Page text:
and Summary

  • Last updated on November 11, 2022

Reaffirming that obscenity was not protected by the First Amendment, the Supreme Court formulated a three-pronged test as a guide for determining what kinds of sexually explicit materials might be proscribed by the government.

Marvin Miller was prosecuted and convicted of a misdemeanor under California’s antiobscenity statute after he conducted a mailing campaign to advertise the sale of sexually explicit materials. When the Supreme Court accepted Miller’s petition for review, it also agreed to review a companion case, Paris Adult Theatre v. Slaton. After the landmark case of Roth v. United States[case]Roth v. United States[Roth v. United States] (1957), the Court had consistently ruled that the First and Fourteenth Amendments did not protect hard-core obscenity but did protect nonobscene pornography and “indecency.” Under Chief Justice Earl Warren, the Court had made it very difficult to prosecute obscenity cases. In Jacobellis v. Ohio[case]Jacobellis v. Ohio[Jacobellis v. Ohio] (1964) and Memoirs v. Massachusetts[case]Memoirs v. Massachusetts[Memoirs v. Massachusetts] (1966), the Court held that erotic materials could not be proscribed unless the average person applying standards of “the society at large” found the content to be “utterly without redeeming social importance.”Obscenity and pornography;Miller v. California[Miller v. California]Obscenity and pornography;Paris Adult Theatre v. Slaton[Paris Adult Theatre v. Slaton]

Although Chief Justice Warren E. Burger,Burger, Warren E.;Miller v. California[Miller v. California] Burger, Warren E.;Paris Adult Theatre v. Slaton[Paris Adult Theatre v. Slaton] writing for a 5-4 majority, began by recognizing the “inherent dangers” of restricting any form of expression, he then formulated a three-part test for obscenity that was considerably more restrictive than the Jacobellis/Memoirs test. Obscene materials might be proscribed if three elements were present: first, the average person, applying “contemporary community standards,” would consider the work, taken as a whole, to appeal to the “prurient interest in sex”; second, the material must involve “patently offensive” conduct that is specifically defined by applicable state law; and third, the work, taken as a whole, must be lacking in “serious literary, artistic, political, or scientific value.”

The most controversial prong of the Miller test has been its community standards approach. When a Georgia community attempted to bar the film Carnal Knowledge, the Court held, in Jenkins v. Georgia[case]Jenkins v. Georgia[Jenkins v. Georgia] (1974), that only “patently offensive hard core sexual conduct” could be proscribed, regardless of the views of the local community. In addition, in Pope v. Illinois[case]Pope v. Illinois[Pope v. Illinois] (1987), the Court held that the third prong of the test, the serious literary, artistic, political, or scientific value element, must be measured by national standards and the perceptions of “a reasonable person” rather than “an average person.” Although the Court has made these two modifications, the basic approach of the Miller test continues to be good law.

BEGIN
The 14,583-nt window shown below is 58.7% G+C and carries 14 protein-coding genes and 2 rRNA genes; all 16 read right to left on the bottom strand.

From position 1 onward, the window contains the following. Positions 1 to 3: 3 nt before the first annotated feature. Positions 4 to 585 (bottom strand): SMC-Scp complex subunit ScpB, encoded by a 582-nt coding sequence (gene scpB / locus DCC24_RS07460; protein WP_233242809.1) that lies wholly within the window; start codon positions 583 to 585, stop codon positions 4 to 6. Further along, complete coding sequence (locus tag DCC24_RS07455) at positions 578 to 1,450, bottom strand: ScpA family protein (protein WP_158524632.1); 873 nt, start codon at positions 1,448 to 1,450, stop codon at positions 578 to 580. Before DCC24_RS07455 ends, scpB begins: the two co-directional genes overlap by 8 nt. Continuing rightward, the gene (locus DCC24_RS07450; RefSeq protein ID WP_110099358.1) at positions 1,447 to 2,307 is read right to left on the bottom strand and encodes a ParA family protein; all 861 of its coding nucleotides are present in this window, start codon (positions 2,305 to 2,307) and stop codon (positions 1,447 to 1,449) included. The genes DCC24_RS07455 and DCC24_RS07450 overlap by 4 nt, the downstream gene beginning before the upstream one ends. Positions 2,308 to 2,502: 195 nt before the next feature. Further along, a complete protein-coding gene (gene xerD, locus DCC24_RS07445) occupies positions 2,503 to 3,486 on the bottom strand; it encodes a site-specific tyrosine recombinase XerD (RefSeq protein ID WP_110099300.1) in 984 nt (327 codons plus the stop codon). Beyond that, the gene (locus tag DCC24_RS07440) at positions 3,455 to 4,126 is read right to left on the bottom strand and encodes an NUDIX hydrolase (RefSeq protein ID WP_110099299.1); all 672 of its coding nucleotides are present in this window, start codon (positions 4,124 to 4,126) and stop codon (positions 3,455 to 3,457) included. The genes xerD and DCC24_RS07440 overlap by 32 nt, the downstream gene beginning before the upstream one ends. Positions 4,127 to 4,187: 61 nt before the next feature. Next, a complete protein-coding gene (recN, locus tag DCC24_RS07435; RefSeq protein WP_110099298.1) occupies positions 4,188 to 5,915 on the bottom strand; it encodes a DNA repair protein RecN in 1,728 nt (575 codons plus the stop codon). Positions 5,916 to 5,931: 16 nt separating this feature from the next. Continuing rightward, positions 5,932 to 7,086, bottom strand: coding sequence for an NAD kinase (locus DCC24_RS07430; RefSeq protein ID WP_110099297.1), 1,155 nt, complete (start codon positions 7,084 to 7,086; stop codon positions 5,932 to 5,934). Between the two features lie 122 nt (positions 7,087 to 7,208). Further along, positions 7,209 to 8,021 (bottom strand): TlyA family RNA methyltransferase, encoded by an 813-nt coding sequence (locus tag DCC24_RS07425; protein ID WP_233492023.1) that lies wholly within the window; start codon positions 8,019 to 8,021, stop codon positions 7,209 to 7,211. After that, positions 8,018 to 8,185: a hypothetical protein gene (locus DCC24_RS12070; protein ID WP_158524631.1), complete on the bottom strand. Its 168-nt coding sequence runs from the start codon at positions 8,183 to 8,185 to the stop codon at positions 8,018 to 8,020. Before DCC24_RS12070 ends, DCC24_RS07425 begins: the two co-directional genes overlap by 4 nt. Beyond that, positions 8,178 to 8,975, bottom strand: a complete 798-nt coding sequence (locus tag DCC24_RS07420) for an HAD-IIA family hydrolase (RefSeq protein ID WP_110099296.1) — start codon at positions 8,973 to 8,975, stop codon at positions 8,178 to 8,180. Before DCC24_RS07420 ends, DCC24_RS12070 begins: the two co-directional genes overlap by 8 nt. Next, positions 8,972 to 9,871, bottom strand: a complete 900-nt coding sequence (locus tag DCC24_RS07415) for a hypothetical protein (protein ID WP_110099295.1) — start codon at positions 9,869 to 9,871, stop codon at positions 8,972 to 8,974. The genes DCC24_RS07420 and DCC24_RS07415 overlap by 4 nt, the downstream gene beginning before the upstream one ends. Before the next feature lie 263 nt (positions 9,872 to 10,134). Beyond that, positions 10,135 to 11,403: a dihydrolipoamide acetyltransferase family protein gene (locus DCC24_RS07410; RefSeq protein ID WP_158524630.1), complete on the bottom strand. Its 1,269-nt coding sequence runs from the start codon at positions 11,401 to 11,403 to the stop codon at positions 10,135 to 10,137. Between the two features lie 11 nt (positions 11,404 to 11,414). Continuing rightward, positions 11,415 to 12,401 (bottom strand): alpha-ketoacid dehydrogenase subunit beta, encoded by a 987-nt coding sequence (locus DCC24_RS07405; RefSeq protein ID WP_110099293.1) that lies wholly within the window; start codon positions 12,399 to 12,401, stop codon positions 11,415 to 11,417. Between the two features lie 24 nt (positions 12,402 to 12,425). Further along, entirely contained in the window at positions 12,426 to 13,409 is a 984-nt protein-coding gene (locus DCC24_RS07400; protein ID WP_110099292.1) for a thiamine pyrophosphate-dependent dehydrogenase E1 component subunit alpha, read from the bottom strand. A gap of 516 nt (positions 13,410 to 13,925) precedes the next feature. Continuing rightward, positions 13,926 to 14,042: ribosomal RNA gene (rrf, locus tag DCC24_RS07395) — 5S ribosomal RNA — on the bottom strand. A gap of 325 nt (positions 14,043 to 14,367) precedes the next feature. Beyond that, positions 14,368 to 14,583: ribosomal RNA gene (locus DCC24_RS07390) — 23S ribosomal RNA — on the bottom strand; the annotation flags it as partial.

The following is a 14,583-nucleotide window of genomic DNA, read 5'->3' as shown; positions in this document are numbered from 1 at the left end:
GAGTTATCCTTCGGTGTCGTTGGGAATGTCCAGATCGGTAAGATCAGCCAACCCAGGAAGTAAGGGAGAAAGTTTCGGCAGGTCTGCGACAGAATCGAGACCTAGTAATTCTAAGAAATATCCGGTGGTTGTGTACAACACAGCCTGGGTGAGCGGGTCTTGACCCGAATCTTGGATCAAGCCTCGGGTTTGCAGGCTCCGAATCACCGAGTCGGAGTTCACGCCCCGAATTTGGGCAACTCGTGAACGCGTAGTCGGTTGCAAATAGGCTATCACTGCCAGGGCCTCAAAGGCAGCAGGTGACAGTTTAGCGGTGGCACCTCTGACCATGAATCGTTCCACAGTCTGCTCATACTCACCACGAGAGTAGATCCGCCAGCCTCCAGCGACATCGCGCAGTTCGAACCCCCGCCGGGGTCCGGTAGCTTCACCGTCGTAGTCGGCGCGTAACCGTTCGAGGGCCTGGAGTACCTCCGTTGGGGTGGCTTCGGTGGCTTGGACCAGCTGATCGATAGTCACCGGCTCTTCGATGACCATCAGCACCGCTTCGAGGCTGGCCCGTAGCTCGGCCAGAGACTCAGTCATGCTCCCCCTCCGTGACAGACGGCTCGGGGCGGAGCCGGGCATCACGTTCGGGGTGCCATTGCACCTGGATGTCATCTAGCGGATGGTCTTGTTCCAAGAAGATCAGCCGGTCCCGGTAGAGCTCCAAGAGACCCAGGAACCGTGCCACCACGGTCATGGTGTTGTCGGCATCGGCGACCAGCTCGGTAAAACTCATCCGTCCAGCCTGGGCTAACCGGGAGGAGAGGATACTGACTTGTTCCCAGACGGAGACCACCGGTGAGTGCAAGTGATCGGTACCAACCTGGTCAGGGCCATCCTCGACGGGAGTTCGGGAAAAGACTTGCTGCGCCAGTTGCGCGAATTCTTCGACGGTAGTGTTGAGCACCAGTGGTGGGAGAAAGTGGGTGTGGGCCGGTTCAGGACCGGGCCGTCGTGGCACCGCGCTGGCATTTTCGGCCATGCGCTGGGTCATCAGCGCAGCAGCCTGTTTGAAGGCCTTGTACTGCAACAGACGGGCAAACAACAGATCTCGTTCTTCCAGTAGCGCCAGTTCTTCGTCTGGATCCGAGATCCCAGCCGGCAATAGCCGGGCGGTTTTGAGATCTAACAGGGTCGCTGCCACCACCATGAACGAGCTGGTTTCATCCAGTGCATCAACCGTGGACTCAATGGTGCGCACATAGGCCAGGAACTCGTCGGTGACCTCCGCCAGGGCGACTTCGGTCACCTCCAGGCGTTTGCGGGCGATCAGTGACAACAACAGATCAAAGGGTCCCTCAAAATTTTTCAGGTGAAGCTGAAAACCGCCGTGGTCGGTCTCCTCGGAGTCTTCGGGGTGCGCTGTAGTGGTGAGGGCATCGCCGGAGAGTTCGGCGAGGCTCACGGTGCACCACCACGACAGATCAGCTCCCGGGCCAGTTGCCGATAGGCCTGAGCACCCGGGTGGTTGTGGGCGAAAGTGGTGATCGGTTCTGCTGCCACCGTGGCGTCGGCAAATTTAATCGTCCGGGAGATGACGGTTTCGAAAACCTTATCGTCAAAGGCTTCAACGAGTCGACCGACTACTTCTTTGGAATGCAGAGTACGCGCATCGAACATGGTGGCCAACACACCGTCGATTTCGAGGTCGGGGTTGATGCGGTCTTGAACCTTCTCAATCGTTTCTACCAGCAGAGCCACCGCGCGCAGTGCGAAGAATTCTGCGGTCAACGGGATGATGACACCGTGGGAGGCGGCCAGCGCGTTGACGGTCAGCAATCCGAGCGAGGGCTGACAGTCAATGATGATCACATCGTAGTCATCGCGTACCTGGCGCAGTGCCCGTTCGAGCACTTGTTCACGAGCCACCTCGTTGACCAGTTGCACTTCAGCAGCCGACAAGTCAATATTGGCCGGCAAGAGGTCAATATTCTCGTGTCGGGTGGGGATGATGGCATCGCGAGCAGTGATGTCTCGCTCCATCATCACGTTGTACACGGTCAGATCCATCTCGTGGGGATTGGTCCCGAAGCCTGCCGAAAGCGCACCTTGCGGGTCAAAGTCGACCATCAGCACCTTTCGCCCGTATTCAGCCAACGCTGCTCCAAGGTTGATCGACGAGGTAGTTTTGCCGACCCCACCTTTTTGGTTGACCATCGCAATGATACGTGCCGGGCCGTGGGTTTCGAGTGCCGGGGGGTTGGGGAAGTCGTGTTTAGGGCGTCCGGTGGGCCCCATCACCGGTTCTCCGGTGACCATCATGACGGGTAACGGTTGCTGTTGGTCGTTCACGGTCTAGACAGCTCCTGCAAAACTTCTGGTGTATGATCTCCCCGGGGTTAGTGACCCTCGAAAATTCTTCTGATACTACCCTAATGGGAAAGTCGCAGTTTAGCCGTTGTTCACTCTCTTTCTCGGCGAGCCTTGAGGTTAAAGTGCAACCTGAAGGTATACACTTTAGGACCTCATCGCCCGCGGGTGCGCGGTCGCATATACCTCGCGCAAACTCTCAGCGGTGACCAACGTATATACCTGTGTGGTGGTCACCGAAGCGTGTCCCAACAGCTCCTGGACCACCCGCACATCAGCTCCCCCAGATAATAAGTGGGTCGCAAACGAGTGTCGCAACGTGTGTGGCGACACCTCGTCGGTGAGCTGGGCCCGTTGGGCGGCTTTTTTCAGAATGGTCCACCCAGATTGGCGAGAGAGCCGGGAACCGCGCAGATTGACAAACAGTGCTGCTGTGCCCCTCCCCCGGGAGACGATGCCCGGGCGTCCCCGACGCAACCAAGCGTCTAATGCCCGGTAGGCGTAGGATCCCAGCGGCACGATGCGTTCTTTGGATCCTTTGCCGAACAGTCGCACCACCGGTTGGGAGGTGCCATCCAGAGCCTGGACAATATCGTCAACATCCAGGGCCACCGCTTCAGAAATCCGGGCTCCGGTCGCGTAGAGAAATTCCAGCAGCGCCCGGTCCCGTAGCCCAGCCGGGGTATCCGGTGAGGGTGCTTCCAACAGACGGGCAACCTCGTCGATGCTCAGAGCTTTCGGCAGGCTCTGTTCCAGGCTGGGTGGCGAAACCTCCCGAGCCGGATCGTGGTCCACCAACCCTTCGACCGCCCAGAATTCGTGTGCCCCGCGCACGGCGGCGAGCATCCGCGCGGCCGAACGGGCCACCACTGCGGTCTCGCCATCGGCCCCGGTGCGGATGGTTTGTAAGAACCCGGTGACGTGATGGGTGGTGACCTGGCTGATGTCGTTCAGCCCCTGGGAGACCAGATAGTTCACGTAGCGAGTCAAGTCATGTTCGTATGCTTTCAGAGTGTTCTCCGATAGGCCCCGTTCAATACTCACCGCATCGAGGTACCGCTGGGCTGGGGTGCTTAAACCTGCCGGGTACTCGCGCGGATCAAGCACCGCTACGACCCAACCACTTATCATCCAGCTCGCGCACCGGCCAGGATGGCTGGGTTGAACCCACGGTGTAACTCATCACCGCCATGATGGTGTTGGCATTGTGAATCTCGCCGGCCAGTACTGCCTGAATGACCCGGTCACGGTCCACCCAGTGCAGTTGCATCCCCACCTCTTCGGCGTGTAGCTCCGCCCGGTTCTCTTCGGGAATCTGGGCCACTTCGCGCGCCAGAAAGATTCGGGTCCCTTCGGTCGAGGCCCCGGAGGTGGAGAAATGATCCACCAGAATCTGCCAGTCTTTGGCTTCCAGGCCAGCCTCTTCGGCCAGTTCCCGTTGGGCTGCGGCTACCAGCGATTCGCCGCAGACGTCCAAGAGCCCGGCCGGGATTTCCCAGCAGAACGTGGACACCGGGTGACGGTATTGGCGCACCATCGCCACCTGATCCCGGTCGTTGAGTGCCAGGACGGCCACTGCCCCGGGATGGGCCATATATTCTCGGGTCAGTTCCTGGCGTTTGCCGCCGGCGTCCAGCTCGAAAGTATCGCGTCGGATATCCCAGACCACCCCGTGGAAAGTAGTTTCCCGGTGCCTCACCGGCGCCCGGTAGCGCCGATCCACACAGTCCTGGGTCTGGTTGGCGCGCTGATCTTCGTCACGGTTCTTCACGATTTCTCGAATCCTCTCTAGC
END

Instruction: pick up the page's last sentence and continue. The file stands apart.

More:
In Miller’s companion case, Paris Adult Theatre v. Slaton, the Court upheld the conviction of an Atlanta theater owner for showing obscene films. Burger’s majority opinion included three general ideas. First, the constitutional right of privacy did not encompass any right to watch obscene movies in places of public accommodations. Second, the state had the authority to promote “a decent society” even if this meant restricting the free choices of consenting adults. Third, the legislature of Georgia could reasonably determine, without conclusive evidence, that “a connection does or might exist” between antisocial behavior and obscene material. In contrast, Justice William J. Brennan, Jr., joined by two other dissenters, argued that the concept of obscenity was so vague that, except in situations involving juveniles or nonconsenting adults, efforts to suppress it violated constitutional rights.

Censorship

First Amendment balancing

Judicial scrutiny

Memoirs v. Massachusetts

Obscenity and pornography

Roth v. United States and Alberts v. California

Speech and press, freedom of

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